Legends state that if a "Parikrama" is performed here, the religious merit achieved by pilgrims is akin to that obtained by worshipping 33 crore Gods as the mountains are considered eternal. There is yet another legendary tale which asserts that the Pandavas had performed the sacred Parikrama at Girnar Mountains following their victory at the battle of Kurukshetra, to invoke the divine blessings of Gods. Lili Parikrama fair is being celebrated with great pomp and glory since the last 150 years, and pilgrims gathered here sing hymns in chorus in the praise of Lord Shiva. They generally make an attempt to conclude their holy journey during the full moon night at Bhavnath Temple.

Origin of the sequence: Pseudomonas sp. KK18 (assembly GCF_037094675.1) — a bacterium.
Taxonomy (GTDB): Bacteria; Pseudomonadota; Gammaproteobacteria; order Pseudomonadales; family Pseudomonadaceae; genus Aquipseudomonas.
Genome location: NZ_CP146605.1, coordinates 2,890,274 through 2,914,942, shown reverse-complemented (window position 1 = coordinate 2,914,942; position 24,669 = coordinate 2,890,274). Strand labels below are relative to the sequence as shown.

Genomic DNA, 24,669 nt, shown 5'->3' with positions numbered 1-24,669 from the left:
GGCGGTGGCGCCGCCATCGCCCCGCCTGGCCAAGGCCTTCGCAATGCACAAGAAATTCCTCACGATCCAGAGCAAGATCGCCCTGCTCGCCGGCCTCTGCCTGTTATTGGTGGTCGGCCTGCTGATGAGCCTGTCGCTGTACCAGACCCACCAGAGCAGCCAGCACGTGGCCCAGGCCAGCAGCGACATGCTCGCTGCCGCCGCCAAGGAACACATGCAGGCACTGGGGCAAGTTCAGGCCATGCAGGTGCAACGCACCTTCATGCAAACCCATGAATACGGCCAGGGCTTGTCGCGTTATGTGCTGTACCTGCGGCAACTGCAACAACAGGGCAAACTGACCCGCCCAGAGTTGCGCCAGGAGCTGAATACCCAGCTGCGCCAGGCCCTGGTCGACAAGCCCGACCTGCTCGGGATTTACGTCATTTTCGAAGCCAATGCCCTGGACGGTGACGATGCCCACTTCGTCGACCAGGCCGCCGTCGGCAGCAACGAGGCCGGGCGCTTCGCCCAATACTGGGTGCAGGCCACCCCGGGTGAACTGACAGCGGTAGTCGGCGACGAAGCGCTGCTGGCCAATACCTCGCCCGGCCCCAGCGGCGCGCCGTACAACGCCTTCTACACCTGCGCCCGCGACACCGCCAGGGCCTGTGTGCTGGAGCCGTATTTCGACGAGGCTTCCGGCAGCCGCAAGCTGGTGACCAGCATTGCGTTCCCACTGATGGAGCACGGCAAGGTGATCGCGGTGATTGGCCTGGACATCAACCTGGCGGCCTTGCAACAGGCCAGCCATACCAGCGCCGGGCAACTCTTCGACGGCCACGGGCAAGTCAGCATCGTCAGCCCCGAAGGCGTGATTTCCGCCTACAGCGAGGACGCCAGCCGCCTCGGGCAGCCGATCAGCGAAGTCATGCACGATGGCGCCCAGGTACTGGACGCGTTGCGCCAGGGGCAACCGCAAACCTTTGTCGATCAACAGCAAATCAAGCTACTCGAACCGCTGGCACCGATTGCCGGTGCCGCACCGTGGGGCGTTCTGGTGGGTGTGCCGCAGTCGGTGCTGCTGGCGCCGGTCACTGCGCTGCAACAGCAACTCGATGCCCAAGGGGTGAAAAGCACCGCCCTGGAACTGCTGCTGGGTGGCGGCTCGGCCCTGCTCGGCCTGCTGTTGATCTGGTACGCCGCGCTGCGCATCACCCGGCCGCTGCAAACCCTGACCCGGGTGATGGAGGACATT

The term 'Lili Parikrama' is a Gujarati term which implies 'Pradakshina' or moving about a sacred object with devotion. Innumerable pilgrims pay a visit to Lili Parikrama fair, covering a distance of over 6 miles, on foot. Generally, a period of four days is required to complete this grand procession. The sacred Parikrama commences at the Bhavnath Shiv Temple, which is present about 6 km from Junagadh city. As per the accounts of Shiv Purana, this temple is also referred to as Revta Chal. Devotees visit the five significant peaks of Girnar Mountain, namely Dattatreya, Gorakhnath, Kalika, Ambamata and Augadh and religious sites like Bhartruchari Cave, Sorath Mahal and Bhim Kund. Wandering around the hilly tracts of Mount Girnar, several devotees would play folk musical instruments to accompany the hymns or 'bhajans'. Over one lakh people attend this well-known fair which is arranged by the joint efforts of the regional inhabitants of Junagadh, officials of the forest department, priests and police.